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Is Your Book Your Baby?

Categories: Chuck Sambuchino's Guide to Literary Agents Blog, Guest Columns, What's New.

If I had a nickel for every time I’ve heard how a book is the writer’s baby, I wonder if it would take the sting out of having written for all these years for nothing but hope and heartburn? Probably not. But no matter, the question is: is it true? Is each story a spawn?

In a word, or three – not at all. Not for me, at any rate.

This has less do to with what I think of my writing than it does with how I think of my children. From the moment I knew they were there, they were never mine. Even earlier than that, before I had any symptoms and before I realized that everything was about to change, the DNA had already merged; the match was in the tinder.

(Meet literary agents who represent mystery novels.)

GIVEAWAY: Jamie is excited to give away a free copy of her novel to a random commenter. Comment within 2 weeks; winners must live in Canada/US to receive the book by mail. You can win a blog contest even if you’ve won before. (Update: Laura won.)

 

 

Three-Graces-Full-novel       jamie-mason-author-writer

Guest column by Jamie Mason, author of the debut mystery,
THREE GRAVES FULL (Gallery, Feb. 2012). Kirkus said “Mason’s
quirky debut novel deftly weaves dark humor into a plot that’s as
complicated as a jigsaw puzzle but more fun to put together,” while
Booklist’s starred review said “First-novelist Mason hooks the reader
with her first sentence, ‘There is very little peace for a man with a body
buried in his backyard.’ ” Jamie Mason was born in Oklahoma City, but
grew up in Washington, D.C. She’s most often reading and writing, but
in the life left over, she enjoys films, Formula 1 racing, football, traveling,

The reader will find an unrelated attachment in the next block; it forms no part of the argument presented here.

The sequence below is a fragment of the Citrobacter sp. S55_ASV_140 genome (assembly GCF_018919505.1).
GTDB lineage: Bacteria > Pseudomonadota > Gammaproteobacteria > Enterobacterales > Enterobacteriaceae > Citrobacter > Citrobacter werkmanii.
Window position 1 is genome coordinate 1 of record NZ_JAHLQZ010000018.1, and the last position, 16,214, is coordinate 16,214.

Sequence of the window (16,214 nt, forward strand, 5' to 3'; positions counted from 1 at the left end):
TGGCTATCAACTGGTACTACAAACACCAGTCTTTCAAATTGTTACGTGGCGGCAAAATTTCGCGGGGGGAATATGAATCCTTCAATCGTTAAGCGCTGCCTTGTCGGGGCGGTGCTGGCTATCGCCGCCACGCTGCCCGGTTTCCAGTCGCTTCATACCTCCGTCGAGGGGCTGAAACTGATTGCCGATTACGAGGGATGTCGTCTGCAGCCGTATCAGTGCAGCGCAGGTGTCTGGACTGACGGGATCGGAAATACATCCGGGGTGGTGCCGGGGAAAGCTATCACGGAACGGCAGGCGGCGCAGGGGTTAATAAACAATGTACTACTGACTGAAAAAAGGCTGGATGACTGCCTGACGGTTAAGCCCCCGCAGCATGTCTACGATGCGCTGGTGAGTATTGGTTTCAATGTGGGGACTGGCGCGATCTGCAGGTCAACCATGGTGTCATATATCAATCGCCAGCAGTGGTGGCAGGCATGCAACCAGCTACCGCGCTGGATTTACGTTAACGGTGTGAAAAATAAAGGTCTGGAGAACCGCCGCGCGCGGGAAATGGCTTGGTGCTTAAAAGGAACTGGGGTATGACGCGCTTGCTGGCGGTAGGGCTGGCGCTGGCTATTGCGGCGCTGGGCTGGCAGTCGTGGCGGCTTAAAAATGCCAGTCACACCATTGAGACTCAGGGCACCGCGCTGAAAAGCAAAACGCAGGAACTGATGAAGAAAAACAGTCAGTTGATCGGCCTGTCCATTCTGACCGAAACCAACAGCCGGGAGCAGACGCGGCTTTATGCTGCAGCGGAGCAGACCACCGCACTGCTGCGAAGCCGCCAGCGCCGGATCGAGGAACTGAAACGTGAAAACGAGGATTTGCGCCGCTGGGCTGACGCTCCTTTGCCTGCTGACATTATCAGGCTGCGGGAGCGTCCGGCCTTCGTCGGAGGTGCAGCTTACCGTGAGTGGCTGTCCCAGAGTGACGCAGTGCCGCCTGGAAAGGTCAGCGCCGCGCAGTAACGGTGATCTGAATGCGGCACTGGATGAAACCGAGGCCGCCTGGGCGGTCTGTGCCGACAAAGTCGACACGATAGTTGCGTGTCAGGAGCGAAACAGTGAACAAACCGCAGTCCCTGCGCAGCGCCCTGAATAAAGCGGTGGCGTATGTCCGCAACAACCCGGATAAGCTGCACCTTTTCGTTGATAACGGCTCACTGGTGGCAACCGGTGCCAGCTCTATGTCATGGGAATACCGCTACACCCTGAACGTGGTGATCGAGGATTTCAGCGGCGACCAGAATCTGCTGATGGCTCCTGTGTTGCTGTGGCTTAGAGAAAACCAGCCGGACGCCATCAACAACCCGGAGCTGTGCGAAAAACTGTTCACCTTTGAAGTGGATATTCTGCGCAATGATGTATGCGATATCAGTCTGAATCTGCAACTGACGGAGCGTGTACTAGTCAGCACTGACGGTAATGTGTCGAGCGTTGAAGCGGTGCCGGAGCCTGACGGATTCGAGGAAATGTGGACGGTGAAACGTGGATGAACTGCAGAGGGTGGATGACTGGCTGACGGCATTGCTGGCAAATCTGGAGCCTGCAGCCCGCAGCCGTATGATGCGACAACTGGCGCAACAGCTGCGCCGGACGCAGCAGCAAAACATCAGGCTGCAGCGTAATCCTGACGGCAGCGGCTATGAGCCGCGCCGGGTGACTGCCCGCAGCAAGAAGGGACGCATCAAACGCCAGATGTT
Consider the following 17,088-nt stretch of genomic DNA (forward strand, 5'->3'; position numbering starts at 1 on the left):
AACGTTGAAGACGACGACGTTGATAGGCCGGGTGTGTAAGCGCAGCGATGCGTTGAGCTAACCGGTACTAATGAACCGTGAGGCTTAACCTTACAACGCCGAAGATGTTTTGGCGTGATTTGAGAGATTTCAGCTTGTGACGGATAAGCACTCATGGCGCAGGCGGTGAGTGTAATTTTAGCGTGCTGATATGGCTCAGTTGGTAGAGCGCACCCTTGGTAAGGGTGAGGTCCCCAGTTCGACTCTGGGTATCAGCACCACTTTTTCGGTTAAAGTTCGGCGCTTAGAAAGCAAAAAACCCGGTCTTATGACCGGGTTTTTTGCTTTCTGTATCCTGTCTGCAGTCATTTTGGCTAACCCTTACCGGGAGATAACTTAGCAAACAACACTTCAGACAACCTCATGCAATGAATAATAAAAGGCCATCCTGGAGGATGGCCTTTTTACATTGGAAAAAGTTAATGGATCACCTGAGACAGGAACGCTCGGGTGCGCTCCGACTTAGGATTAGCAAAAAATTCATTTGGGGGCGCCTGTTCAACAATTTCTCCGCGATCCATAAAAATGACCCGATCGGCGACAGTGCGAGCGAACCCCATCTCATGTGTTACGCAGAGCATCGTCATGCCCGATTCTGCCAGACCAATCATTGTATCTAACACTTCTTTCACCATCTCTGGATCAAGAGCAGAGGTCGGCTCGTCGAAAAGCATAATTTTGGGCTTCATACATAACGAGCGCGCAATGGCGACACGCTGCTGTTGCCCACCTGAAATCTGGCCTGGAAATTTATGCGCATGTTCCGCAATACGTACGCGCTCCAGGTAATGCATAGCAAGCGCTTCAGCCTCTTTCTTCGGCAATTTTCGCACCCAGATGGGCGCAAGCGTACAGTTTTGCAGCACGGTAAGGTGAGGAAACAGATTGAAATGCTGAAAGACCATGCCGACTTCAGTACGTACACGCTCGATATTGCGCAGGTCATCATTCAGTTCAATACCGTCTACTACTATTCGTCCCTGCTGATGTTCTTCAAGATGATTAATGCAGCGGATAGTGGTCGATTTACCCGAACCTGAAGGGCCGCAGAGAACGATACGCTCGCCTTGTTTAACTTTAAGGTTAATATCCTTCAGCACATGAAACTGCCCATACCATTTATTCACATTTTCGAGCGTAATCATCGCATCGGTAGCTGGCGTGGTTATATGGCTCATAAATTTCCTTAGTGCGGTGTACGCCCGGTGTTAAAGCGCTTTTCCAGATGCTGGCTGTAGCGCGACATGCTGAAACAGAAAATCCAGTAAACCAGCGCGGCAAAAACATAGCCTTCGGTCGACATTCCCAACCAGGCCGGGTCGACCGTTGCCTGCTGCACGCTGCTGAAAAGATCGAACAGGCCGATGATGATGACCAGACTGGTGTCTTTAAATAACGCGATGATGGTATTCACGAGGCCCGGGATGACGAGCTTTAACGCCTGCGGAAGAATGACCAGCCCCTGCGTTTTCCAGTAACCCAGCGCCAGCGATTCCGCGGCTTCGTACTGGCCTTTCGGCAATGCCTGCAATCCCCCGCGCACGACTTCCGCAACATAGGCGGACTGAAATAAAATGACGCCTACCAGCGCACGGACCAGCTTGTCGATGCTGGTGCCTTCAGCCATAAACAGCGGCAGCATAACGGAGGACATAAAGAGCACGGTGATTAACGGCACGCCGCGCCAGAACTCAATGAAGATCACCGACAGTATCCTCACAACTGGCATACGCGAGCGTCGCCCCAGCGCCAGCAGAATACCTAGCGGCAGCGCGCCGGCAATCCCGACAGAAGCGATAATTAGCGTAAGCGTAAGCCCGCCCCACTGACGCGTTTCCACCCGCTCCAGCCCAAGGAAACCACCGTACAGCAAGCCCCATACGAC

and, conversely, staying at home. Jamie lives with her husband and
two daughters in the mountains of western North Carolina.

 

After that, nothing beyond my dumb animal functions of chewing the choicest feed and resting when the hooves and hide told me to was going to make much of a difference. That baby, to an extent, was what it was going to be from the first spark. It was all very much beyond my control.

And no plea or plan I owned had any effect on the inevitability of labor and delivery, that’s for sure.

Making a baby is easy. Writing is hard.

It’s is an act of will, and I’m not exactly known for my flint and iron. As such, I can’t relate tapping at my keyboard and grinding down my teeth to a cosmic roll of the dice and the resultant biological avalanche. My inertia or distraction, thank God, never kept a fetus from growing her fingernails or hooking up her little gall bladder pump to her small intestine.

It really comes down to what I imagine I can take credit for. The word ‘pride’ has never sat snuggly in the hole that each of my daughters has scooped out of my heart. What I feel for them is far purer than what I feel for anything I’ve written. They are a product of all their world, inside and out. My writing is more of me than my children ever could (or should) be. It’s mine. They are not.

(How to create an effective synopsis for your novel or memoir.)

Of course that means a small, bound universe fails in its entirety when I don’t write it right, and it’s all my fault. But I know the difference. Ruin a child and you’ve committed the gravest sin. Ruin a manuscript and, in godlike prerogative, you can stir the deluge, commission an ark, and try it again – albeit perhaps under a new pen name. (And a new agent, if you’ve really mucked it up.)

The biggest challenge in handling my babies is doing it well. With the writing, the fight is more of a joust with the Devil. He whispers sweet stingingly that I don’t have to do it at all. It’s much harder to rouse my artistic diligence than it is to surrender myself to the mostly-happy obligations of family life. Praise for one certainly tingles in an entirely different place than for the other. Same goes for the pain.